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Asteroids named after AU researchers

Six researchers at Auburn University have asteroids named in their honor for their contributions to planetary science during the Asteroids, Comets, Meteors (ACM) conference last week in Flagstaff, Ariz.

Yaeji Kim, Youssef Moulane, John Noonan, Mohi Saki, Zexi “Lucy” Xing and Kumar Venkataramani were officially honored Wednesday.

Kim is a graduate student in aerospace engineering in the Samuel Ginn College of Engineering. Moulane, Noonan, Saki and Xing are in the Department of Physics in the College of Sciences and Mathematics, or COSAM. Venkataramani was a researcher in the Department of Physics in COSAM and is now at California Institute of Technology, or Caltech.

“These six researchers have made significant contributions to science, and they were nominated by multiple members of our community to have an asteroid named after them to reward them for their contribution to our field and inspire others to share their passion for astronomy,” said Dennis Bodewits, associate professor in the Department of Physics.

Kim, a graduate student, was awarded the prestigious Zonta International Amelia Earhart Fellowship and the LSSTC Data Science Fellowship Program at Northwestern University.

Moulane, a postdoctoral researcher, is being honored for increasing awareness of science in Africa. Moulane, who observed a great comet earlier this year, was instrumental in bringing a major astronomy meeting to South Africa.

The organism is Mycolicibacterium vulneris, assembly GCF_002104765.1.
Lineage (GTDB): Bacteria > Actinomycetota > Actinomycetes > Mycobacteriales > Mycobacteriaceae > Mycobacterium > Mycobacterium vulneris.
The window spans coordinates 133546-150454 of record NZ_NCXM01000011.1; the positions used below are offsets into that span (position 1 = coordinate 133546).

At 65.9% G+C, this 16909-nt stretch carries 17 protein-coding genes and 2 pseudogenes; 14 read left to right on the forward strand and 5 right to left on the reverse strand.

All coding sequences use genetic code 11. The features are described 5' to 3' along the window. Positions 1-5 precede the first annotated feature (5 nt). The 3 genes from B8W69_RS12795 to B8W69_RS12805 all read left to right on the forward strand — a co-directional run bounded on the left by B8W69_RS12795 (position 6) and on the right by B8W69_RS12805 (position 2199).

Noonan, a postdoctoral researcher, received a $493,072 grant from the Association of Universities for Research in Astronomy to investigate the role of sulfur in comets. He is being honored for his work combining observations of comet 67P/Churyumov-Gerasimenko with the Hubble Space Telescope with gas measurements obtained by instruments on board the Rosetta space mission.

Saki, a postdoctoral researcher, used the James Webb Space Telescope to uncover core elements of Comet 238P. He was able to confirm water production rates and determine that it did not emit levels of carbon dioxide.

Xing was a visiting scholar at Auburn University and observed the first active interstellar comet 2I/Borisov and measured its water production rates, showing that the object was eroding rapidly. She also won the COSAM graduate poster award at the Auburn Research Symposium in 2021.

Venkataramani, a former postdoctoral researcher now at Caltech, conducted research on astronomical spectra. His research, using ground-based and orbital telescopes, has advanced our understanding of the chemical composition and reflectance properties of small solar system bodies.

“I am proud of all of the accomplishments these researchers have made,” said Bodewits. “Having an asteroid named in your honor is not only an incredible achievement very few scientists will ever have, but it will also inspire future generations of students to conduct research that could make a difference in the field of astronomy.”

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